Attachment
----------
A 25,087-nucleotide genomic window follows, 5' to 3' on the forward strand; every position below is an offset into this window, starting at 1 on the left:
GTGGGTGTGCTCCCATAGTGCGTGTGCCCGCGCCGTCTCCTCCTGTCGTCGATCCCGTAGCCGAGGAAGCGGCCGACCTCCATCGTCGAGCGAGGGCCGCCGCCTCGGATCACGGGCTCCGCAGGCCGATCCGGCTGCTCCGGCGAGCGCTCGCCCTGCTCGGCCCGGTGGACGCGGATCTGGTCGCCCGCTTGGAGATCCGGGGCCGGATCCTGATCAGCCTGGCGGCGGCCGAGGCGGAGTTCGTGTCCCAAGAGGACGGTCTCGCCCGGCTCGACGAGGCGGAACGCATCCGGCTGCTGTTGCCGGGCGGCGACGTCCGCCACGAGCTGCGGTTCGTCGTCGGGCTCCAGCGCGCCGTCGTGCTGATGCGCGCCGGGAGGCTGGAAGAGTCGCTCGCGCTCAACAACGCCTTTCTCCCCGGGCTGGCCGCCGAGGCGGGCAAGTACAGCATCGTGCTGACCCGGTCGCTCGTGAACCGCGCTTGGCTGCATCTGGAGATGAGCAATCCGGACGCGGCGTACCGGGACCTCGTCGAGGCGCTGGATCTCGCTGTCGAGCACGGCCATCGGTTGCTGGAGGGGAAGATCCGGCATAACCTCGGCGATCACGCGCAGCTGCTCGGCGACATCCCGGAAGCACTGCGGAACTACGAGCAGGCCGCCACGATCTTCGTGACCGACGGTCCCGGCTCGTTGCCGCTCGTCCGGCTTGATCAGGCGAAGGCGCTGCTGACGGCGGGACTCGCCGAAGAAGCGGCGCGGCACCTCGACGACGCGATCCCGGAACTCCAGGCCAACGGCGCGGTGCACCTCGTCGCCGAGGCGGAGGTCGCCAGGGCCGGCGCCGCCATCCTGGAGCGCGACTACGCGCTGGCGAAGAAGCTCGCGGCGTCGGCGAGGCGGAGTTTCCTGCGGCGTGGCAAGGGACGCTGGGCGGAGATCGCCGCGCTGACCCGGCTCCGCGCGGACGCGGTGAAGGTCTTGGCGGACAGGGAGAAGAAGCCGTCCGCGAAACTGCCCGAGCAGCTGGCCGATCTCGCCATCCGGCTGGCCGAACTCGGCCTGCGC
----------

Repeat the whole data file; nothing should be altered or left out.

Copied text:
A 25,087-nucleotide genomic window follows, 5' to 3' on the forward strand; every position below is an offset into this window, starting at 1 on the left:
GTGGGTGTGCTCCCATAGTGCGTGTGCCCGCGCCGTCTCCTCCTGTCGTCGATCCCGTAGCCGAGGAAGCGGCCGACCTCCATCGTCGAGCGAGGGCCGCCGCCTCGGATCACGGGCTCCGCAGGCCGATCCGGCTGCTCCGGCGAGCGCTCGCCCTGCTCGGCCCGGTGGACGCGGATCTGGTCGCCCGCTTGGAGATCCGGGGCCGGATCCTGATCAGCCTGGCGGCGGCCGAGGCGGAGTTCGTGTCCCAAGAGGACGGTCTCGCCCGGCTCGACGAGGCGGAACGCATCCGGCTGCTGTTGCCGGGCGGCGACGTCCGCCACGAGCTGCGGTTCGTCGTCGGGCTCCAGCGCGCCGTCGTGCTGATGCGCGCCGGGAGGCTGGAAGAGTCGCTCGCGCTCAACAACGCCTTTCTCCCCGGGCTGGCCGCCGAGGCGGGCAAGTACAGCATCGTGCTGACCCGGTCGCTCGTGAACCGCGCTTGGCTGCATCTGGAGATGAGCAATCCGGACGCGGCGTACCGGGACCTCGTCGAGGCGCTGGATCTCGCTGTCGAGCACGGCCATCGGTTGCTGGAGGGGAAGATCCGGCATAACCTCGGCGATCACGCGCAGCTGCTCGGCGACATCCCGGAAGCACTGCGGAACTACGAGCAGGCCGCCACGATCTTCGTGACCGACGGTCCCGGCTCGTTGCCGCTCGTCCGGCTTGATCAGGCGAAGGCGCTGCTGACGGCGGGACTCGCCGAAGAAGCGGCGCGGCACCTCGACGACGCGATCCCGGAACTCCAGGCCAACGGCGCGGTGCACCTCGTCGCCGAGGCGGAGGTCGCCAGGGCCGGCGCCGCCATCCTGGAGCGCGACTACGCGCTGGCGAAGAAGCTCGCGGCGTCGGCGAGGCGGAGTTTCCTGCGGCGTGGCAAGGGACGCTGGGCGGAGATCGCCGCGCTGACCCGGCTCCGCGCGGACGCGGTGAAGGTCTTGGCGGACAGGGAGAAGAAGCCGTCCGCGAAACTGCCCGAGCAGCTGGCCGATCTCGCCATCCGGCTGGCCGAACTCGGCCTGCGC